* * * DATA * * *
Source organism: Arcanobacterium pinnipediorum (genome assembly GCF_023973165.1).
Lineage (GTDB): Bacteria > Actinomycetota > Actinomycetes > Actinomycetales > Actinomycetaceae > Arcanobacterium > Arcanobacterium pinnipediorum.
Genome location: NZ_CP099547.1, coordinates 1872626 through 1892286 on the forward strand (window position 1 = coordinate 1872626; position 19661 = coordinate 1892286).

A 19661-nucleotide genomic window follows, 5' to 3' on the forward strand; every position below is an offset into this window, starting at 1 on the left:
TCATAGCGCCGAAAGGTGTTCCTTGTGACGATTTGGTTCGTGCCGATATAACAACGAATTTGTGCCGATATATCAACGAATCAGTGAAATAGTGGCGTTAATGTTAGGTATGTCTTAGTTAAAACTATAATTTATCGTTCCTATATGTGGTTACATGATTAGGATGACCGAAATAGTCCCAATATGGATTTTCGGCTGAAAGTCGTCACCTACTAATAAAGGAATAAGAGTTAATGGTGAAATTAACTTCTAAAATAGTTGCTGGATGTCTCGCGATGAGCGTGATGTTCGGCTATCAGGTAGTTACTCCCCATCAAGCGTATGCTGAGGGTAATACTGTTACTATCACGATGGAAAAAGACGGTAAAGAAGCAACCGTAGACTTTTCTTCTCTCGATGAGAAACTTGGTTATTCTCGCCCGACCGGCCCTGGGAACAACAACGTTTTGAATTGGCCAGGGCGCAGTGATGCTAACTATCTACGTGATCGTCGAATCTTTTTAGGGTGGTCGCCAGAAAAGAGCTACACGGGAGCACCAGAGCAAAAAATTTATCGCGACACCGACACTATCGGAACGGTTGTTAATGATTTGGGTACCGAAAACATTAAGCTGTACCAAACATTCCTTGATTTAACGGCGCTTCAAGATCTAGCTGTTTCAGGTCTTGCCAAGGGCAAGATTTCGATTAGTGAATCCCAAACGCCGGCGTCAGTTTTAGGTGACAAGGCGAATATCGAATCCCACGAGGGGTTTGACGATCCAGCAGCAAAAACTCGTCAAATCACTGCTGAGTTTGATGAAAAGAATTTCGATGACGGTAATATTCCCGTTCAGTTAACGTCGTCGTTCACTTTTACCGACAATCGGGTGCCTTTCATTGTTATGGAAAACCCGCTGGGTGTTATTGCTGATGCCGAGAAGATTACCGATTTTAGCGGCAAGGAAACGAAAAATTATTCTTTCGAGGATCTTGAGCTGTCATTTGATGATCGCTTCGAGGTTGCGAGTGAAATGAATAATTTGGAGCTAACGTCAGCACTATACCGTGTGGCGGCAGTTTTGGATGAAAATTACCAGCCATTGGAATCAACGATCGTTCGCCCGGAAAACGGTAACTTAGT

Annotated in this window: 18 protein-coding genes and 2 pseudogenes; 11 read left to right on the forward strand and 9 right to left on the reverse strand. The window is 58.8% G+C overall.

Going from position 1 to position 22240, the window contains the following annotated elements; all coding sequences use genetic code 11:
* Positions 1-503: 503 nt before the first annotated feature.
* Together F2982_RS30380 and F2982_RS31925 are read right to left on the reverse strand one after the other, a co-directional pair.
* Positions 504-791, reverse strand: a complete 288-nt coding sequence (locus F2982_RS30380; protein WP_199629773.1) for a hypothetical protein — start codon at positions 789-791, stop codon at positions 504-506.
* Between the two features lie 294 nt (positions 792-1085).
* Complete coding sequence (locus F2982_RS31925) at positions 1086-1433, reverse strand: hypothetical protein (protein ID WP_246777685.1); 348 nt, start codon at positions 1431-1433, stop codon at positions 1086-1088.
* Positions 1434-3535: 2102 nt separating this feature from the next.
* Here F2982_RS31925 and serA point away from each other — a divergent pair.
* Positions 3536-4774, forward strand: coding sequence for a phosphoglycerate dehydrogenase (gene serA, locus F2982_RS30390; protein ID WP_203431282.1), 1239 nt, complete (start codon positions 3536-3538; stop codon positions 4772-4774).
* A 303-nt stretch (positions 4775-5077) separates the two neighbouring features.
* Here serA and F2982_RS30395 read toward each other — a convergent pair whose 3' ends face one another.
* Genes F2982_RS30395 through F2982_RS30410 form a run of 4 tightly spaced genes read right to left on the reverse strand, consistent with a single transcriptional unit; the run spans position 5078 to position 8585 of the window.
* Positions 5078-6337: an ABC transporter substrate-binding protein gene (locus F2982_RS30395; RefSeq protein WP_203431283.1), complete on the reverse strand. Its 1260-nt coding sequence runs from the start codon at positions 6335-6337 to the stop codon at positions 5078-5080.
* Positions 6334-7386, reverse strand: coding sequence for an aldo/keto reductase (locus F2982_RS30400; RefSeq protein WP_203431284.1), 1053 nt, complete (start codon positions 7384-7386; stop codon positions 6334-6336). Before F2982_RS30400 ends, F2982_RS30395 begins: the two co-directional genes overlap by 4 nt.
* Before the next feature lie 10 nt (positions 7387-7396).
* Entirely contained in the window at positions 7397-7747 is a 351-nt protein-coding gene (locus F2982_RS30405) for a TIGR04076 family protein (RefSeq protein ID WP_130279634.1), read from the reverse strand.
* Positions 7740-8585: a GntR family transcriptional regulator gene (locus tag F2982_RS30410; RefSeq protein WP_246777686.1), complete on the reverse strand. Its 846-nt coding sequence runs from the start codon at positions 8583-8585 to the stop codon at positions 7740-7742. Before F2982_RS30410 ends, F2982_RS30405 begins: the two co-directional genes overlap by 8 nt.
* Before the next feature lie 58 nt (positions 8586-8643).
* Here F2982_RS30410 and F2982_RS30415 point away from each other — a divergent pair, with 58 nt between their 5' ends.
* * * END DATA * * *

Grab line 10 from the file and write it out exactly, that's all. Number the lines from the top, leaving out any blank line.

* Positions 504-791, reverse strand: a complete 288-nt coding sequence (locus F2982_RS30380; protein WP_199629773.1) for a hypothetical protein — start codon at positions 789-791, stop codon at positions 504-506.